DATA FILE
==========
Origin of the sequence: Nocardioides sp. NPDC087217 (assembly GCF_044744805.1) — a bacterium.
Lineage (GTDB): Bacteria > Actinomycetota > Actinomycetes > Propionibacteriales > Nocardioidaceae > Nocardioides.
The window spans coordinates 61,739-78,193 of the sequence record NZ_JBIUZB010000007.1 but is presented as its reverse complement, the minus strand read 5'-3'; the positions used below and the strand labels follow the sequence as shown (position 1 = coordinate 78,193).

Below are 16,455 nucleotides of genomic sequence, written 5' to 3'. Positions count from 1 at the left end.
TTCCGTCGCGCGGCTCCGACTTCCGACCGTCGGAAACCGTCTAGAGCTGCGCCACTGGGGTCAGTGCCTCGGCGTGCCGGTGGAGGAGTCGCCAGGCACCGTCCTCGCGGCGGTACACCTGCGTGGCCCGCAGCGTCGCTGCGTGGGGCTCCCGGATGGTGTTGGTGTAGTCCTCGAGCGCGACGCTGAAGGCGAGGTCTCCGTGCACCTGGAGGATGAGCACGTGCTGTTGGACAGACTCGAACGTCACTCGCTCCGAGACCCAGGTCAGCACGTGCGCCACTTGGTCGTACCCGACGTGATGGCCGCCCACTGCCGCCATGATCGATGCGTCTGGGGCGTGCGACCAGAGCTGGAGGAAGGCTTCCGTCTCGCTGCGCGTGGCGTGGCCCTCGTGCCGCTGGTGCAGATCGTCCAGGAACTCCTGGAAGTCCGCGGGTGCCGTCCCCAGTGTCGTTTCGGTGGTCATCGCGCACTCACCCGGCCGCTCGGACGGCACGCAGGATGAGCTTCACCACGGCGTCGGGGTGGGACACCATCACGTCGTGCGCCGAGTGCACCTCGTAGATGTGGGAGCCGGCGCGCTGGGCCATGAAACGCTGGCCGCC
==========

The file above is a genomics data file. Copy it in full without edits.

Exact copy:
Origin of the sequence: Nocardioides sp. NPDC087217 (assembly GCF_044744805.1) — a bacterium.
Lineage (GTDB): Bacteria > Actinomycetota > Actinomycetes > Propionibacteriales > Nocardioidaceae > Nocardioides.
The window spans coordinates 61,739-78,193 of the sequence record NZ_JBIUZB010000007.1 but is presented as its reverse complement, the minus strand read 5'-3'; the positions used below and the strand labels follow the sequence as shown (position 1 = coordinate 78,193).

Below are 16,455 nucleotides of genomic sequence, written 5' to 3'. Positions count from 1 at the left end.
TTCCGTCGCGCGGCTCCGACTTCCGACCGTCGGAAACCGTCTAGAGCTGCGCCACTGGGGTCAGTGCCTCGGCGTGCCGGTGGAGGAGTCGCCAGGCACCGTCCTCGCGGCGGTACACCTGCGTGGCCCGCAGCGTCGCTGCGTGGGGCTCCCGGATGGTGTTGGTGTAGTCCTCGAGCGCGACGCTGAAGGCGAGGTCTCCGTGCACCTGGAGGATGAGCACGTGCTGTTGGACAGACTCGAACGTCACTCGCTCCGAGACCCAGGTCAGCACGTGCGCCACTTGGTCGTACCCGACGTGATGGCCGCCCACTGCCGCCATGATCGATGCGTCTGGGGCGTGCGACCAGAGCTGGAGGAAGGCTTCCGTCTCGCTGCGCGTGGCGTGGCCCTCGTGCCGCTGGTGCAGATCGTCCAGGAACTCCTGGAAGTCCGCGGGTGCCGTCCCCAGTGTCGTTTCGGTGGTCATCGCGCACTCACCCGGCCGCTCGGACGGCACGCAGGATGAGCTTCACCACGGCGTCGGGGTGGGACACCATCACGTCGTGCGCCGAGTGCACCTCGTAGATGTGGGAGCCGGCGCGCTGGGCCATGAAACGCTGGCCGCC